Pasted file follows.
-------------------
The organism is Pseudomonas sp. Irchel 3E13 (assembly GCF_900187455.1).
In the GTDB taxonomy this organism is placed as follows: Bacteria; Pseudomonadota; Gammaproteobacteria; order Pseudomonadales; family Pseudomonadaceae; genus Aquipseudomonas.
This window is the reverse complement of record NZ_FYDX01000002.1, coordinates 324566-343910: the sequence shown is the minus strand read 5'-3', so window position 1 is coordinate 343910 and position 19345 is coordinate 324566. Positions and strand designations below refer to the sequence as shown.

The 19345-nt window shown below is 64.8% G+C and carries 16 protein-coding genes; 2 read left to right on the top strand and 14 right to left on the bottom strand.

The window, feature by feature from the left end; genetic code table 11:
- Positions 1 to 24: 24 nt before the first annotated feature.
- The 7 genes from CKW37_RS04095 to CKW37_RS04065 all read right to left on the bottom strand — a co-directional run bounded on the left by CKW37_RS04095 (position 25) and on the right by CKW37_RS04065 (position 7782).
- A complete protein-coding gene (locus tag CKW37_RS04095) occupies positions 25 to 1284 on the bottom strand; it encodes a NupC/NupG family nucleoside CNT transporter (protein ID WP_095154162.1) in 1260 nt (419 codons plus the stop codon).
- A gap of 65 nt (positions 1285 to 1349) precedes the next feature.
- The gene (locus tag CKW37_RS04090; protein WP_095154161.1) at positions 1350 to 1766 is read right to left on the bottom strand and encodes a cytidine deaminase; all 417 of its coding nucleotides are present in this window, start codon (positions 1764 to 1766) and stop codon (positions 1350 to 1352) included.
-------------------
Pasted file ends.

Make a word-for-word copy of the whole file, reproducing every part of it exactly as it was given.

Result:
The organism is Pseudomonas sp. Irchel 3E13 (assembly GCF_900187455.1).
In the GTDB taxonomy this organism is placed as follows: Bacteria; Pseudomonadota; Gammaproteobacteria; order Pseudomonadales; family Pseudomonadaceae; genus Aquipseudomonas.
This window is the reverse complement of record NZ_FYDX01000002.1, coordinates 324566-343910: the sequence shown is the minus strand read 5'-3', so window position 1 is coordinate 343910 and position 19345 is coordinate 324566. Positions and strand designations below refer to the sequence as shown.

The 19345-nt window shown below is 64.8% G+C and carries 16 protein-coding genes; 2 read left to right on the top strand and 14 right to left on the bottom strand.

The window, feature by feature from the left end; genetic code table 11:
- Positions 1 to 24: 24 nt before the first annotated feature.
- The 7 genes from CKW37_RS04095 to CKW37_RS04065 all read right to left on the bottom strand — a co-directional run bounded on the left by CKW37_RS04095 (position 25) and on the right by CKW37_RS04065 (position 7782).
- A complete protein-coding gene (locus tag CKW37_RS04095) occupies positions 25 to 1284 on the bottom strand; it encodes a NupC/NupG family nucleoside CNT transporter (protein ID WP_095154162.1) in 1260 nt (419 codons plus the stop codon).
- A gap of 65 nt (positions 1285 to 1349) precedes the next feature.
- The gene (locus tag CKW37_RS04090; protein WP_095154161.1) at positions 1350 to 1766 is read right to left on the bottom strand and encodes a cytidine deaminase; all 417 of its coding nucleotides are present in this window, start codon (positions 1764 to 1766) and stop codon (positions 1350 to 1352) included.